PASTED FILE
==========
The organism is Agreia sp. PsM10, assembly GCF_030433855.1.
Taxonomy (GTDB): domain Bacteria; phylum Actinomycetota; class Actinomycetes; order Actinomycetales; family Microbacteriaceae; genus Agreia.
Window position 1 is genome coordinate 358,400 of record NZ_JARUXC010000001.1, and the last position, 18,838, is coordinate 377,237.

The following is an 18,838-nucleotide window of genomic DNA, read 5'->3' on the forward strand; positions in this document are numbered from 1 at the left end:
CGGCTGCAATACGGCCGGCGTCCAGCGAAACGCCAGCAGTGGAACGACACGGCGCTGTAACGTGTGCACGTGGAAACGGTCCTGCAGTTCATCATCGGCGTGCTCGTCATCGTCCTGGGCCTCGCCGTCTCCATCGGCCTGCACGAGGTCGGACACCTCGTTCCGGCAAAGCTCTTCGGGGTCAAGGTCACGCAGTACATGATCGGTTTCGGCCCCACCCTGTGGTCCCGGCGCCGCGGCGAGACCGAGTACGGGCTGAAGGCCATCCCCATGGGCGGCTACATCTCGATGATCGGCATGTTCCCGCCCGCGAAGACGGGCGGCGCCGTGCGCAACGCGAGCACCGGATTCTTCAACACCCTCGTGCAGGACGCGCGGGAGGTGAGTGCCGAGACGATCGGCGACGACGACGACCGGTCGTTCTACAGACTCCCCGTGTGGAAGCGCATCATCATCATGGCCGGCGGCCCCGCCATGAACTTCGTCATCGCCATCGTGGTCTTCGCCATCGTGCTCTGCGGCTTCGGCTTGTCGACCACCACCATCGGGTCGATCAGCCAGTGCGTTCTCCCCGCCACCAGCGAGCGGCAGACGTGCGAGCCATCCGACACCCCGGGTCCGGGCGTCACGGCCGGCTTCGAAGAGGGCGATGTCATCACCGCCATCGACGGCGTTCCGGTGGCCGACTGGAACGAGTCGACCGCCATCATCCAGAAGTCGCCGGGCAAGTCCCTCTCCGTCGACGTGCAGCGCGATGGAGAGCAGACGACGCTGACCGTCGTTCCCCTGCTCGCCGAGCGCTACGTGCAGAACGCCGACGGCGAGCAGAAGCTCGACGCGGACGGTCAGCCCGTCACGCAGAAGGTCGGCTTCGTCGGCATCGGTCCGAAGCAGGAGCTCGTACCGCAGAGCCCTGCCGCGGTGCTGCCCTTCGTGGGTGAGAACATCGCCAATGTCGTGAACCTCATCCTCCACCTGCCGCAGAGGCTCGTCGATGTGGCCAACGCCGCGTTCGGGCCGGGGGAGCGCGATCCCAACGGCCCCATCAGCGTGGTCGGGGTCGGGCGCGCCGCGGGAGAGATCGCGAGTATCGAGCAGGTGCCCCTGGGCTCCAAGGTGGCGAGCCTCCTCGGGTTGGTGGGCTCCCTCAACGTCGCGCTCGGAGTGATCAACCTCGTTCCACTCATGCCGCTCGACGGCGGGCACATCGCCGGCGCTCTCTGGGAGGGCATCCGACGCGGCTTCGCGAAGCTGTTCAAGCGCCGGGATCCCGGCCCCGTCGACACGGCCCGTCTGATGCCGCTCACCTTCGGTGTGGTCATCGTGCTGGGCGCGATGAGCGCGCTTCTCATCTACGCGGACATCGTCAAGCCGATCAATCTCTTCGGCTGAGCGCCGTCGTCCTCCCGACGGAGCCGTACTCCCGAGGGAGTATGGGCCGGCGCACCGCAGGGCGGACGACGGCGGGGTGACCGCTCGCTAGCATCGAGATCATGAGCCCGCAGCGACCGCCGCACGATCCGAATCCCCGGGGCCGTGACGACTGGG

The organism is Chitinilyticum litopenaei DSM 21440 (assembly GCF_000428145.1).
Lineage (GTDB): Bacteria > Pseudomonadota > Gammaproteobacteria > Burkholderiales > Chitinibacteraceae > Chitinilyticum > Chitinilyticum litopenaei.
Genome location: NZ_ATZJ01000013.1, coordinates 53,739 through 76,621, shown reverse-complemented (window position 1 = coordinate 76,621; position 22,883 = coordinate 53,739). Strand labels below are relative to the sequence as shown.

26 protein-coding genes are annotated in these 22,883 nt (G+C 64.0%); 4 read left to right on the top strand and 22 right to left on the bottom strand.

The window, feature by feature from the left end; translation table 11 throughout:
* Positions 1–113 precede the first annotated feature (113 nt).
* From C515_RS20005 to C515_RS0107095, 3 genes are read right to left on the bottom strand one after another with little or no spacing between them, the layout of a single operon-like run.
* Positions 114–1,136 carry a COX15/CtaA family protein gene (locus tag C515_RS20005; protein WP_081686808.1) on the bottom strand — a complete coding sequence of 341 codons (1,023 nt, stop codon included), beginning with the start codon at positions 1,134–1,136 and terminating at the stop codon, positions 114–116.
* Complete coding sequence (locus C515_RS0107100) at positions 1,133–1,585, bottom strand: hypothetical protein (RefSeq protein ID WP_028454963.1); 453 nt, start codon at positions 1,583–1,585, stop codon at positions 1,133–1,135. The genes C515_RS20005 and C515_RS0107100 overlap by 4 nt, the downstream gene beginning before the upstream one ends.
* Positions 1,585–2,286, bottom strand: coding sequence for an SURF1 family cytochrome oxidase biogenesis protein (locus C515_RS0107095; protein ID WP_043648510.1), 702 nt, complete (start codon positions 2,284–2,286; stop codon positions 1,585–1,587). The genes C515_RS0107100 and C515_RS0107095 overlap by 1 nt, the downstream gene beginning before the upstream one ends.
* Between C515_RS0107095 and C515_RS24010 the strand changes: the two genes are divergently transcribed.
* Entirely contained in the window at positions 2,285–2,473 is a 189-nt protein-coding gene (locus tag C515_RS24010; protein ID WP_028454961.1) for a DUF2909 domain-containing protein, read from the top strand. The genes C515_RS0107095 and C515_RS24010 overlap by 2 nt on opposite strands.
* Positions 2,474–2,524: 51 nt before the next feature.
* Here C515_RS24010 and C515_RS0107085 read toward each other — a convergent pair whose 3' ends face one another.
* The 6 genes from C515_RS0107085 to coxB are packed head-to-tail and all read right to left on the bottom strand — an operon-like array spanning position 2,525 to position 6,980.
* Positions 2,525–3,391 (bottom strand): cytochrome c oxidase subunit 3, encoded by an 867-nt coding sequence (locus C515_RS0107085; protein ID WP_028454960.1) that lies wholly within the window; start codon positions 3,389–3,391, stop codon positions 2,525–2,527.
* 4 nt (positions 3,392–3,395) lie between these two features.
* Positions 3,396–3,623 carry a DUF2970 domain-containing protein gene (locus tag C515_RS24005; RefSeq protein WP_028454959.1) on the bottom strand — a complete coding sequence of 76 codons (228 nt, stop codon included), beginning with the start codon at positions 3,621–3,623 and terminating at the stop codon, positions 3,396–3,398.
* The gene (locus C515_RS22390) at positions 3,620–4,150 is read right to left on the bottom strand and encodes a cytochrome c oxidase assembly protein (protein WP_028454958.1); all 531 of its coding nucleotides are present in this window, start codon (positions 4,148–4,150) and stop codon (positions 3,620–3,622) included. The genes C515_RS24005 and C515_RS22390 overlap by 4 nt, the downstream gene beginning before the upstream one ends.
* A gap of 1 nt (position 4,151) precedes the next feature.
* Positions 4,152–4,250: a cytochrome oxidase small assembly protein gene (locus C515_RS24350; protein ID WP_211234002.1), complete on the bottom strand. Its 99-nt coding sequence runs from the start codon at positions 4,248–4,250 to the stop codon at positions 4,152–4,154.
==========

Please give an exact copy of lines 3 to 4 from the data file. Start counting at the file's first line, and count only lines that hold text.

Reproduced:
Window position 1 is genome coordinate 358,400 of record NZ_JARUXC010000001.1, and the last position, 18,838, is coordinate 377,237.

The following is an 18,838-nucleotide window of genomic DNA, read 5'->3' on the forward strand; positions in this document are numbered from 1 at the left end: